I liked the grower’s perspective of DLI given in this post: The grower can think of DLI as the plant’s daily “dose” of light… I’ll modify this perspective: The grower can think of DLI as the plant’s daily “dose” of PAR. In his article, Light Wavebands & Their Effects on Plants, Dr. Runkle explains the important light wavebands and their effects on a plant’s growth. There’s a few other concepts to know about before we figure out the DLI we’ll need:
- PPF: The quantity of PAR emitted by an LED per second. The PPF is useful to give an idea of how much PAR is being pumped out by an LED. However, the amount of PAR that smacks into a plant leaf is depended on the distance the plant leaf is from the LED. I am grateful to Cree for making the info on PPF available in this document.
- PPFD: Becomes the important quantity number for determining DLI with LEDs because it is the actual measurement of how many photons that are within the PAR wavelength range smack into the plant leaf.
DLI Value To Be Used
Based on the recommendations made in this document, I decided the DLI should be around 10 mol·m-2·d-1. As we have been discussing, DLI is the cumulative amount of photons within the PAR wavelength. How much should the LEDs be on? 24 hours? Something else? In the Michigan State class, we learned the time period the light is on (i.e.: the photoperiod) can be a factor in the healthy growth and/or when flowering happens. I’ve decided on a 20 hour on / 4 hour off time cycle. After some experimentation, I decided 9 red LEDs and 2 blue LEDs will work with the bucket I am using to hold the nutrients.
Here is an image of me measuring PAR:
The PAR meter was about 10” from the LEDs.
Spectrum gives us the formula to calculate the DLI when the PAR is fixed:DLI = PAR reading x (3,600 * photoperiod)/1,000,000
- The PAR reading’s unit is μmol/m2/s. The DLI’s unit is mol/m2d. This means the calculation has to go from µmols to mols and from seconds to days:
- 3,600 seconds in an hour
- 1,000,000 µmol / mol
- photoperiod = 20 hours
These are the (instantaneous) PAR readings and DLI values using a 20 hour photoperiod:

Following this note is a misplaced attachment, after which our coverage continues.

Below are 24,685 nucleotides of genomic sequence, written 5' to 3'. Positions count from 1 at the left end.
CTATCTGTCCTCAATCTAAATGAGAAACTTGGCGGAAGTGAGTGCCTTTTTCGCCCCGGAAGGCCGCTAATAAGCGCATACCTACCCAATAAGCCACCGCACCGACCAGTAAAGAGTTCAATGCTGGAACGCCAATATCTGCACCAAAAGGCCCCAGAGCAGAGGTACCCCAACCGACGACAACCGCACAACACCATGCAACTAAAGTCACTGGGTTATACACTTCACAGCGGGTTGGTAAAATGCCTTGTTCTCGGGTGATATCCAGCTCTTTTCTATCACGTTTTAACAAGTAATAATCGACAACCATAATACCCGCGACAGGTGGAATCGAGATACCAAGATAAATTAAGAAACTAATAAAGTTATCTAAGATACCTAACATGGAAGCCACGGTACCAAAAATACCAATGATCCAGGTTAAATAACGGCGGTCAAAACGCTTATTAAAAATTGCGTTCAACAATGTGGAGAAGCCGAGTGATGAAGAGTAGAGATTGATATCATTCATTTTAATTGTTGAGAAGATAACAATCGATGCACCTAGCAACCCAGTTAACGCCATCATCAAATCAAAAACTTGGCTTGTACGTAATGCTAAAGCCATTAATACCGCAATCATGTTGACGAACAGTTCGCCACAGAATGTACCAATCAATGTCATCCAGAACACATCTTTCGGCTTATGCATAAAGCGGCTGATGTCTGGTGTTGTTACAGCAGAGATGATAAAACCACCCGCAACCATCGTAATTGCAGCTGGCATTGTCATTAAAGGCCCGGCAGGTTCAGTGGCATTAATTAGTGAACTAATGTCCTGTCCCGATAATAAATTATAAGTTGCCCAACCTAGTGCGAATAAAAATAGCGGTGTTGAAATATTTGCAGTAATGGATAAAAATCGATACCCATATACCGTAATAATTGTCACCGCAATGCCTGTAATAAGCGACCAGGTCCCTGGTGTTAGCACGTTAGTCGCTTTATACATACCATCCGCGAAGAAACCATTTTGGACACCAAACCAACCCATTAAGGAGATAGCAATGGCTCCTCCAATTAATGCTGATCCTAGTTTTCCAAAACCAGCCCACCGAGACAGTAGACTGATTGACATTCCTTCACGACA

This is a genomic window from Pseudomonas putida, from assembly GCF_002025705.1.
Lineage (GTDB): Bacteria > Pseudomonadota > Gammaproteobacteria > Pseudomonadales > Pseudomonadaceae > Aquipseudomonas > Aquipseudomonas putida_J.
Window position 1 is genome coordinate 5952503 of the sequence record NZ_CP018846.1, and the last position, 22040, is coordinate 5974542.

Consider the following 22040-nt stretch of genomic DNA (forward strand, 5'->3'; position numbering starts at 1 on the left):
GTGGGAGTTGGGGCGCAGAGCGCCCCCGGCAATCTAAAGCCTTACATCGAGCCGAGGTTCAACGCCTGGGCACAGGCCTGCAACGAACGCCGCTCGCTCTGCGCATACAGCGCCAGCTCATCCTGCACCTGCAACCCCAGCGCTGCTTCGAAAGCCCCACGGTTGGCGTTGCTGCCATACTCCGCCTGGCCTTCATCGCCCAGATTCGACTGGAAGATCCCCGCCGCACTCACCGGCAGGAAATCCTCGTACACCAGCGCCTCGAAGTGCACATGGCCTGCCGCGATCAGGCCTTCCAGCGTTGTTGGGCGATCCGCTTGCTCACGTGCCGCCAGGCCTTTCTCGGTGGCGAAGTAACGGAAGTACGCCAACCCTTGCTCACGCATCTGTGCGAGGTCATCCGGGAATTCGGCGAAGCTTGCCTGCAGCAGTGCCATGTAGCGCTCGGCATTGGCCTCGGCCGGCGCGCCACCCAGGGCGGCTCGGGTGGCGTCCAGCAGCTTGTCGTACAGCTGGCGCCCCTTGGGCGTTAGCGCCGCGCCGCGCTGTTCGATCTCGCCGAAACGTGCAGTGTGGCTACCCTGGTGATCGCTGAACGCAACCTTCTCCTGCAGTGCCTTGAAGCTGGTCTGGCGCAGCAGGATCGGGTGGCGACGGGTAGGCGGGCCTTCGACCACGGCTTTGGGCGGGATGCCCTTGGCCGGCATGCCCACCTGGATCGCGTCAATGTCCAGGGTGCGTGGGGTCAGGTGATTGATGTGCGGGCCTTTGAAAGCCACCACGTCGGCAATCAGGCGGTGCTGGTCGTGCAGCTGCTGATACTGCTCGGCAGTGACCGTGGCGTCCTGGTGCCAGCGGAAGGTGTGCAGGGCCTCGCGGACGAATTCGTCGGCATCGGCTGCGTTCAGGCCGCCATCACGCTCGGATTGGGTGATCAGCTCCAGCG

As expected, PAR/DLI readings fall off as the measurements are made away from the center.
The fan on the CPU heat sink needs 12V. The LEDs will be connected together in a series. The power requirements = 9*FV of Red LEDs + 2*FV of Blue LEDs. I’ll be running the LEDs with a constant current of 700mA. From the Cree XP-E2 data sheet:
- blue ~= 3.3V
- red ~= 2.4V
Putting the Heat Sink and LEDs Together
I soldered each LED onto an 8mm LED PCB then mounted them onto the heat sink using thermal tape. I explored making a PCB – and did one to test. However, I decided to use the 8mm PCBs so that I could easily arrange them onto a heat sink – as many and in whatever pattern I wanted to try. I used a hot air gun and solder glue when soldering the LED PCB.
I arranged the red LEDs in a 3 x 3 matrix. The blue LEDs are placed within the 3 x 3 red matrix. I then used a soldering iron to solder silicon wire between the LEDs. I used silicon wire because it can withstand the heat that is generated by the LEDs.
The 8mm LED PCBs have indicators which end is the cathode and which is the anode.
Footprint in XP-E2 Data Sheet
Front and back of Red XP-E2
Turn on the light
The LEDs are connected the the LED driver. The LED driver is connected to the HP power source. The CPU fan keeps the temperature down around the LEDs. To run the 12V fan from the 32V power source, the power source is connected to the DC-DC buck converter that adjusts the voltage to the CPU fan plugged into the other end down to 12V..
and here’s the light:
Sure is ugly :-)! But…it has been working. There is certainly many places for improvement.
Thanks for reading this far. Please find many things to smile about.